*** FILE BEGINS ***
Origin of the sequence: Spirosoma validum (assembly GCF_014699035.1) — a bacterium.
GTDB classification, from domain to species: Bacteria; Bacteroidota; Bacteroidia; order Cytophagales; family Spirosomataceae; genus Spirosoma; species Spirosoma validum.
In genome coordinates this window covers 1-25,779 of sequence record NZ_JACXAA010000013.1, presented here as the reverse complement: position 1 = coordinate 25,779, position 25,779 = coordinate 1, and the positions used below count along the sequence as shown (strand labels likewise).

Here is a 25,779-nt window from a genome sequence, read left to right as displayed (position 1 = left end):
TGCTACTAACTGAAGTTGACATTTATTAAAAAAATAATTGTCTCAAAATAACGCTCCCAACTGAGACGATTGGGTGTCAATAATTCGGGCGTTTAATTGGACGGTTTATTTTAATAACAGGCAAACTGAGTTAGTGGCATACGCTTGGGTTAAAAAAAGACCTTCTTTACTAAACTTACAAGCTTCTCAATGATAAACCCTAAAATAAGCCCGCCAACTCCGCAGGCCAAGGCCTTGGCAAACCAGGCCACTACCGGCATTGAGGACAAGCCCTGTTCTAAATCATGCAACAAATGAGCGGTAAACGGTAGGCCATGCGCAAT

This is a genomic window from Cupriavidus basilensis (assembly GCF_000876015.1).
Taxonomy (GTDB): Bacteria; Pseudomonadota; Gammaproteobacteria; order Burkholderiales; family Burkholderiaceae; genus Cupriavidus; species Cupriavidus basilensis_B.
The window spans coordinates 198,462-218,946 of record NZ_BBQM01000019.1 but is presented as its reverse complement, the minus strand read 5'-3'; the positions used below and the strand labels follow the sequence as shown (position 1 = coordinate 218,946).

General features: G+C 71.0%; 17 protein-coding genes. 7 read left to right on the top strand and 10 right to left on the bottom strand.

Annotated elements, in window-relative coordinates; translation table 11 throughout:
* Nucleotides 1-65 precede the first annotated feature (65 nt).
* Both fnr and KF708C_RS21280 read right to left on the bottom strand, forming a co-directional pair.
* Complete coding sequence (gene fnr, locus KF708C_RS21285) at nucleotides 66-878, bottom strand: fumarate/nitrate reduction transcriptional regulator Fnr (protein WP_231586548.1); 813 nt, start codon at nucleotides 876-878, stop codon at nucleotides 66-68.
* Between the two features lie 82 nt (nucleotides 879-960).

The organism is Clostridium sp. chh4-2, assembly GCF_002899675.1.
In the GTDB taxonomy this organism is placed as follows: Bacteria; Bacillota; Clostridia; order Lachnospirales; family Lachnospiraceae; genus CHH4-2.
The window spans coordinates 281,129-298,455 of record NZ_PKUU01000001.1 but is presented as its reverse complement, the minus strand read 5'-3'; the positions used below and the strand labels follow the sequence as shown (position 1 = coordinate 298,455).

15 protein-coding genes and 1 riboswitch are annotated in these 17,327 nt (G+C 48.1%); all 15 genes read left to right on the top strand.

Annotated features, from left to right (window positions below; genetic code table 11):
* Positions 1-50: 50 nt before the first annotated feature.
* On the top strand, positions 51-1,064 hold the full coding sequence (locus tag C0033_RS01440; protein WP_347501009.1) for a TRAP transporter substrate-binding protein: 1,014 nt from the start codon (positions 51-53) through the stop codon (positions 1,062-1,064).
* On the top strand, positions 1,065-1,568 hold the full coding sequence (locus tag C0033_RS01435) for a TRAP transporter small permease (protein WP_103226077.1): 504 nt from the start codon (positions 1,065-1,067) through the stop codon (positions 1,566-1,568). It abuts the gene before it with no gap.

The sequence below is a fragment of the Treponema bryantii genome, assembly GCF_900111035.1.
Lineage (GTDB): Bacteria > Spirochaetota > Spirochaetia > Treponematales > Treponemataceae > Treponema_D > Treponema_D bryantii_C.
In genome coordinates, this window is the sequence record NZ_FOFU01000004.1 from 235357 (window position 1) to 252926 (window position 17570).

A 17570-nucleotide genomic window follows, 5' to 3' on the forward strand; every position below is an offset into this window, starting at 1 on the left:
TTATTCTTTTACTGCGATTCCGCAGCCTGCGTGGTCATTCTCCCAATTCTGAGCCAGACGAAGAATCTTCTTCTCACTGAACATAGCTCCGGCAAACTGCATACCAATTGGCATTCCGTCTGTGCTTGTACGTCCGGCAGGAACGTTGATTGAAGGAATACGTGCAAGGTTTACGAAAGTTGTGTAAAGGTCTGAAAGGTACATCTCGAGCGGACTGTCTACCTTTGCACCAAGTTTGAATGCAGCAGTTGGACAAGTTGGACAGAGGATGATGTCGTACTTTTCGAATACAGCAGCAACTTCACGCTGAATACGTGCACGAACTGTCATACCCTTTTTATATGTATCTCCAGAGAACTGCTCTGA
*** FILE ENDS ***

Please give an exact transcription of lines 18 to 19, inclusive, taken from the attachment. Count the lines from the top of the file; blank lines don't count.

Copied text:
15 protein-coding genes and 1 riboswitch are annotated in these 17,327 nt (G+C 48.1%); all 15 genes read left to right on the top strand.

Annotated features, from left to right (window positions below; genetic code table 11):